• Martin PaulGuest 4 years ago

      iPhone got a mild boost for about month or so on Verizon. . The number of iPhones sold on Verizon was 2.2 million in the first 2 months. That’s not that much compared to the nearly 15 million per month that all the Androids together are moving (if you believe the 500K/day)

      It’s funny how this is like politics, and that author is quite clearly a member of the Apple party. Listen to this part:

      “And guess what happens when the iPhone 5 does launch in the fall on both Verizon and AT&T? It’s going to be massive. So massive that I wouldn’t be surprised if the one device does actually reverse the Android’s march forward. At the very least, it will do so in the short term.

      Yes, one device on two carriers could well outsell dozens of devices on four carriers.”

      What the hell is that? He’s just making it up.

  2. kerrhomeGuest 4 years ago

    Try this link instead: http://goo.gl/SIWUj

  3. gabesz89Guest 4 years ago

    Awsome growing, one app/11second.

  4. thetruthGuest 4 years ago

    Can someone clarify what an “activation” means. If i flash my brand new phone with cm7 does that count as a new activation. If I flash it back to a stock rom is that +1 activation. Large numbers are well and good but unless it is per person per phone I don’t see what the big deal is.

    • Google clarified last year that these activation figures that they put out reflect only activations of new Market approved devices. So if you had to get a replacement phone that would be a new activation, but just flashing a rom doesn’t count for anything and if it did we would certainly be way over the million mark already.

      • Obviously some of the math needs to be adjusted, because there are always going to be people upgrading from one Android device to another and getting rid of their old phone. So the number of “new Android recruits every hour…” would need to be lowered. I have no idea what % of people that would apply to, but at some point, after a large number of Android users have had their current device for about 2 years, they’re going to toss their old device and get a new one and can’t be included as “new”.

        • Very true, but at this point those numbers would still be very low. Two years ago, the only phone on the market in the U.S. was the G1. Samsung launched the Galaxy in early summer two years back and HTC has the Magic.

          The growth rate for Android far outpaces the repurchasing numbers of current Androud users.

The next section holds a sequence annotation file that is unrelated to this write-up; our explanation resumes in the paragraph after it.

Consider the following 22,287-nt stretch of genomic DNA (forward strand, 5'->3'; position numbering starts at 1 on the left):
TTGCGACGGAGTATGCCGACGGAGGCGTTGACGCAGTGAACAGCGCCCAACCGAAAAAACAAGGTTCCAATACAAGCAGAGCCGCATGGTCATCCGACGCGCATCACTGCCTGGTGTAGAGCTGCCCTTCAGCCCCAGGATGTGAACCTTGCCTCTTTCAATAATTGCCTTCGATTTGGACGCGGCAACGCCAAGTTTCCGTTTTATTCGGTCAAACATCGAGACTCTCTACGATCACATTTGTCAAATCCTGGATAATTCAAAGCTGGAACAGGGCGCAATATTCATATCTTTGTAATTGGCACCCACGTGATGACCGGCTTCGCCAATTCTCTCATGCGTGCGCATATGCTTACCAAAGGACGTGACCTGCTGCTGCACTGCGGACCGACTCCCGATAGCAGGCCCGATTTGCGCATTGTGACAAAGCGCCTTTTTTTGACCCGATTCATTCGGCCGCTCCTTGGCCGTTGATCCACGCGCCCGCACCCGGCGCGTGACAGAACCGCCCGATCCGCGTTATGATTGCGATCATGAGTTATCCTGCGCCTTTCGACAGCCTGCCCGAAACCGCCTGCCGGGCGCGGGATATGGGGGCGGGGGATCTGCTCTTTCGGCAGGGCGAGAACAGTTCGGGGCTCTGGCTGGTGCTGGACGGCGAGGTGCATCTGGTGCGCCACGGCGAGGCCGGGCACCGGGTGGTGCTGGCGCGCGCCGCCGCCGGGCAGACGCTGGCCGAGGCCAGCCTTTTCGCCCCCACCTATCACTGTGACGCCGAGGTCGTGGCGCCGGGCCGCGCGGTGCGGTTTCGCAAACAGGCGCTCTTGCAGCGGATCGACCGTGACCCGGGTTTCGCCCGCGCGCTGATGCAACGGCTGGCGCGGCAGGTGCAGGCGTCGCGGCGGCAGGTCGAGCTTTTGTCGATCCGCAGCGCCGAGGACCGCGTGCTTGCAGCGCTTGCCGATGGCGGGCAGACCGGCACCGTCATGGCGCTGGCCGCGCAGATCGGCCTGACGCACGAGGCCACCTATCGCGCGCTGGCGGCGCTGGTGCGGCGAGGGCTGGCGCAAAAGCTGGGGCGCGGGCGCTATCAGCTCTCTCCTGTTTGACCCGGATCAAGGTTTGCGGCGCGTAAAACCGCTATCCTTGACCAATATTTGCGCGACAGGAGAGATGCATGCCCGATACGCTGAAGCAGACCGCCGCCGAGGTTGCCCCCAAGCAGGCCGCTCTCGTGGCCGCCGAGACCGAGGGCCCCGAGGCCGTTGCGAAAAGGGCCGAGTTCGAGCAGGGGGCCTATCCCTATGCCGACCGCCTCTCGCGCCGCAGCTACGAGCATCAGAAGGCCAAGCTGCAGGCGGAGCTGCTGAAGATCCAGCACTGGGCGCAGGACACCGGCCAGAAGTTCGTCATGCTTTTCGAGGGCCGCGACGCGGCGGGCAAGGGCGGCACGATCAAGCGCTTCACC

• Lucian ArmasuGuest 4 years ago

          But Google is talking about “activations” or phone units here, not about “recruits”.But using that logic, it also means the iOS numbers for “recruits” are a lot smaller, too, because a lot of people have both an iPhone and an iPad.

  5. LaserGuest 4 years ago

    Mmmmh, Andy Bum Rubin is probably drunk again…

  6. kausikGuest 4 years ago

    thats good news but rate of increase in activations cannot be linear lol

  7. kameronGuest 4 years ago

    what wrong with this sentence using the word NIGER is not cool guys please read your typo

    Finally last month at Google I/O, the company announced it was activating 400,000 devices every day and had a total of 100 million activations since the T-Mobile G1. Fast forward one month, and Google is now activating 500,000 devices per day. That comes to somewhere around 15 million devices activated every month. Put differently, Android adds the population of Niger to its army every month.

    • Niger is a country. The following is an almost verbatium quote from wikipedia – Niger, officially named the Republic of Niger, is a landlocked country in Western Africa, named after the Niger River. It borders Nigeria and Benin to the south, Burkina Faso and Mali to the west, Algeria and Libya to the north and Chad to the east. Niger covers a land area of almost 1,270,000 km2, making it the largest nation in West Africa, with over 80 percent of its land area covered by the Sahara desert. The country’s predominantly Islamic population of just above 15,000,000 is mostly clustered in the far south and west of the nation.

      Notice the 15,000,000 quoted population and the 15,000,000 Android activations as the author noted.

  8. IchigoGuest 4 years ago

    That’s good news for Android. IOS is boring as hell and I think people like android OS because of it’s openess and customizations ect….